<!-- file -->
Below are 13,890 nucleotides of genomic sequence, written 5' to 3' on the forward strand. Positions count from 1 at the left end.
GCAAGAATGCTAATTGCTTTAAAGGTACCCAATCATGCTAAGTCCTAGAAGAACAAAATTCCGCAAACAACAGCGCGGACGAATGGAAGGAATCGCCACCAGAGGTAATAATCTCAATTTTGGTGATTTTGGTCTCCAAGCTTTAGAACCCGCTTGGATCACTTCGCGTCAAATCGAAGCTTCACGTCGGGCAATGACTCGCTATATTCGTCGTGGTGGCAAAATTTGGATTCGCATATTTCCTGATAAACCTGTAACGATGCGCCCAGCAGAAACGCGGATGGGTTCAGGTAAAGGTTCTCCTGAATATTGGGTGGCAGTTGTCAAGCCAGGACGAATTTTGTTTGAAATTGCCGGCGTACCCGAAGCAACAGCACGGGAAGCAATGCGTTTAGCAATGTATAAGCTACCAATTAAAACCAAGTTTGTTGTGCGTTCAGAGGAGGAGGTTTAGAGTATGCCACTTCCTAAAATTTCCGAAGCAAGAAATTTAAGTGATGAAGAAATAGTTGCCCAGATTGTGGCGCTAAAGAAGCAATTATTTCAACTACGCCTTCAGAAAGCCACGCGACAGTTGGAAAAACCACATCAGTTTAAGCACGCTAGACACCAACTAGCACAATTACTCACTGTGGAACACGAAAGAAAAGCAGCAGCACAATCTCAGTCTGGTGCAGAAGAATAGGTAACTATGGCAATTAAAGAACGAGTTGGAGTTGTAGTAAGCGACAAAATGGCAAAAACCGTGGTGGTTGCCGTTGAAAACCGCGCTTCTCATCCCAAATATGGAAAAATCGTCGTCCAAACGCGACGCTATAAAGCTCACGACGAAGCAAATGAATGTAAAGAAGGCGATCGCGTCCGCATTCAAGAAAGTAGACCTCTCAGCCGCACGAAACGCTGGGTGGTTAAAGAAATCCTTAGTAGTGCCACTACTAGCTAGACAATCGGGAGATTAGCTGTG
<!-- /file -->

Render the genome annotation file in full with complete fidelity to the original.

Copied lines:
Below are 13,890 nucleotides of genomic sequence, written 5' to 3' on the forward strand. Positions count from 1 at the left end.
GCAAGAATGCTAATTGCTTTAAAGGTACCCAATCATGCTAAGTCCTAGAAGAACAAAATTCCGCAAACAACAGCGCGGACGAATGGAAGGAATCGCCACCAGAGGTAATAATCTCAATTTTGGTGATTTTGGTCTCCAAGCTTTAGAACCCGCTTGGATCACTTCGCGTCAAATCGAAGCTTCACGTCGGGCAATGACTCGCTATATTCGTCGTGGTGGCAAAATTTGGATTCGCATATTTCCTGATAAACCTGTAACGATGCGCCCAGCAGAAACGCGGATGGGTTCAGGTAAAGGTTCTCCTGAATATTGGGTGGCAGTTGTCAAGCCAGGACGAATTTTGTTTGAAATTGCCGGCGTACCCGAAGCAACAGCACGGGAAGCAATGCGTTTAGCAATGTATAAGCTACCAATTAAAACCAAGTTTGTTGTGCGTTCAGAGGAGGAGGTTTAGAGTATGCCACTTCCTAAAATTTCCGAAGCAAGAAATTTAAGTGATGAAGAAATAGTTGCCCAGATTGTGGCGCTAAAGAAGCAATTATTTCAACTACGCCTTCAGAAAGCCACGCGACAGTTGGAAAAACCACATCAGTTTAAGCACGCTAGACACCAACTAGCACAATTACTCACTGTGGAACACGAAAGAAAAGCAGCAGCACAATCTCAGTCTGGTGCAGAAGAATAGGTAACTATGGCAATTAAAGAACGAGTTGGAGTTGTAGTAAGCGACAAAATGGCAAAAACCGTGGTGGTTGCCGTTGAAAACCGCGCTTCTCATCCCAAATATGGAAAAATCGTCGTCCAAACGCGACGCTATAAAGCTCACGACGAAGCAAATGAATGTAAAGAAGGCGATCGCGTCCGCATTCAAGAAAGTAGACCTCTCAGCCGCACGAAACGCTGGGTGGTTAAAGAAATCCTTAGTAGTGCCACTACTAGCTAGACAATCGGGAGATTAGCTGTG